Answer :
HG, Thanks for the question. We'll start at the top and work our way down.

First of all, you can't go wrong with the Electrolux wall oven. I'd definitely try and get the 30" in there if possible - you'll appreciate the extra space it provides versus the 27". A quick story : ever since we married, my wife had problems making cake, and for each of my birthdays I'd insist she'd make me one (they always came out dry, despite what she tried). To get straight to the point, once we put in the electrolux oven they came out near perfection - now she makes cakes without an excuse of a birthday and persistent husband, and they're great. The oven holds a tight temperature, with little fluctuation. We've used the meat probe several times and love the 'perfect turkey' feature and you can't overlook the nice blue inside and the easy-glide racks (I've seen people buy these ovens just for the racks - not the smartest consumer, but they are an attractive feature). The lighting is bright and the wave touch controls always seem to make the friends ohhh and ahhh.

I'm going to have to pull my stick out on this one. I'd find a way to make the overhead hood work, if not for one simple reason - smoke, steam, etc... rises. It is natural for it to go up. You run into a lot of inefficiencies when you try to downdraft, and I don't think that you'll find much more luck with the Dacor than you did the Kitchenaid. I'm a true believer in the Vent-a-Hood line. They are the only fire safe hood on the market, they are quieter than any other hood, they last forever, and you can get what you want. They can do ANY color hood you are wanting. I'd spend a little more money here, and when Thanksgiving rolls around and you're cooking up a storm you'll thank me when there's no smoke filling your kitchen.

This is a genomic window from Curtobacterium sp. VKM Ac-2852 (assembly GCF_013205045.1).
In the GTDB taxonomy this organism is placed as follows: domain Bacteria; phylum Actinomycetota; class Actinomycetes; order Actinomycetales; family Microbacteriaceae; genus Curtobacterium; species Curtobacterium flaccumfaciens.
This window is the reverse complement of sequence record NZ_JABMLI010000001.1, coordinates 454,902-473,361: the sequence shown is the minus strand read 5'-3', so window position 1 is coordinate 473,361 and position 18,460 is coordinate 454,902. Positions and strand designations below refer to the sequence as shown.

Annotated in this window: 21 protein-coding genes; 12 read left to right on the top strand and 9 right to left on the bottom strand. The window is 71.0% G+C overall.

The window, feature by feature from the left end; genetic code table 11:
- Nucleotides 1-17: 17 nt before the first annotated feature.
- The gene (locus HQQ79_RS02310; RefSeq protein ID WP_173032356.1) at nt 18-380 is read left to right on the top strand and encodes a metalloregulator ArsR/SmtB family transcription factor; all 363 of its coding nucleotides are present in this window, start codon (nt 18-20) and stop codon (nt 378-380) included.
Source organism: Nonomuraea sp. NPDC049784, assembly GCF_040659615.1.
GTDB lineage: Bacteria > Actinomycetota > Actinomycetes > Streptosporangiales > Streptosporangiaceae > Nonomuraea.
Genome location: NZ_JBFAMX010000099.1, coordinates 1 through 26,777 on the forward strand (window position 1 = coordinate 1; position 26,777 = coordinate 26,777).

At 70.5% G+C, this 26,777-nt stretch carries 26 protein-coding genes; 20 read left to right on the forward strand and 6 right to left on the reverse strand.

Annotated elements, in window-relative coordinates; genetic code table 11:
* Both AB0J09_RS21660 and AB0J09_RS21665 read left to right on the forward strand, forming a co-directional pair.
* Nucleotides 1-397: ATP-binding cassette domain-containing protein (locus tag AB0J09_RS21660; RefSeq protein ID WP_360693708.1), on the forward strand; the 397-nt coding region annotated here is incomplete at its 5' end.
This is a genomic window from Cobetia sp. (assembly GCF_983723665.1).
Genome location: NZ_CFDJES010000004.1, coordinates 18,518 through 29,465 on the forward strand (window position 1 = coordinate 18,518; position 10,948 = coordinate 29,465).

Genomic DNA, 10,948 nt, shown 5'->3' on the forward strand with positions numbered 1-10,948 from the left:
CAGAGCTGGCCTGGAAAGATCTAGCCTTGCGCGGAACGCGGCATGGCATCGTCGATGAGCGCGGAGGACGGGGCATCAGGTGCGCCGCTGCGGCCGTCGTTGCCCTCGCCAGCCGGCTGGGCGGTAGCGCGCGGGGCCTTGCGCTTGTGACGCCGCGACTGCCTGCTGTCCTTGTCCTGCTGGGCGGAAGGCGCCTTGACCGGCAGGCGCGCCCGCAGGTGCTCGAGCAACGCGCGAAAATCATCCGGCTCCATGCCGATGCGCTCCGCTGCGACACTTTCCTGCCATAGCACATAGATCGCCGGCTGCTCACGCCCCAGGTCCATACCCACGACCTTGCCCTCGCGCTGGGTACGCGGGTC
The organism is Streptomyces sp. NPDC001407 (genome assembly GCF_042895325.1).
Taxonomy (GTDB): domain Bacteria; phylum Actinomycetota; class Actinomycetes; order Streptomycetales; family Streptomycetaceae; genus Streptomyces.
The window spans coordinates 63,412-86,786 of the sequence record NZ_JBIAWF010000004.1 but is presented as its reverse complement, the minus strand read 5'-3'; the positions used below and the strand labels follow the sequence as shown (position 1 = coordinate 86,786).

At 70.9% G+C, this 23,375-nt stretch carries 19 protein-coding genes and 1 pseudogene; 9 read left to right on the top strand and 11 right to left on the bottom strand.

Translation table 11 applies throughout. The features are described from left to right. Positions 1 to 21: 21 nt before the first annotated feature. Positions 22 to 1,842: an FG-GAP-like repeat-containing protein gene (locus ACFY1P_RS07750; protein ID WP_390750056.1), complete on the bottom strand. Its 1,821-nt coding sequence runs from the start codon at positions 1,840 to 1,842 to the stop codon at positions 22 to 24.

On to refrigerators, Sub Zero makes great machines, as you probably know, and the Miele is a good machine, but I like the Thermador (it's practically the same thing as the Miele - the Miele is just a little easier to put panels on). Northland is a little less expensive and the idea that you can unplug the cooling guts of the refrigerator and plug new ones up if you ever need to is intriguing. One of the main reasons I'd go with a Thermador over the others is the warranty they have backing it. It's a 2 year full parts and labor on anything, 3-6 years covers the sealed system (these are all the parts that go into cooling) full parts and labor and the 7-12 years cover the sealed system parts - you'll just have to worry about the labor. Sub Zero is a 2, 3-5, 6-12 and the Miele is a 1, 2-5, 6-10. Northland has a little different setup - the first year they cover the whole unit parts and labor, the second year they cover just the parts on the whole unit UNLESS it has to do with the sealed system, which is covered (full parts and labor) until the 6th year. They also have an 'inner liner' warranty that covers the inner liner if the paint chips or rusts until the 10th year.

All in all, I'd look at the Thermador units in your case.

On the microwave, do you have a 24" cabinet opening or 24" overall cabinet?

The Guru has Spoken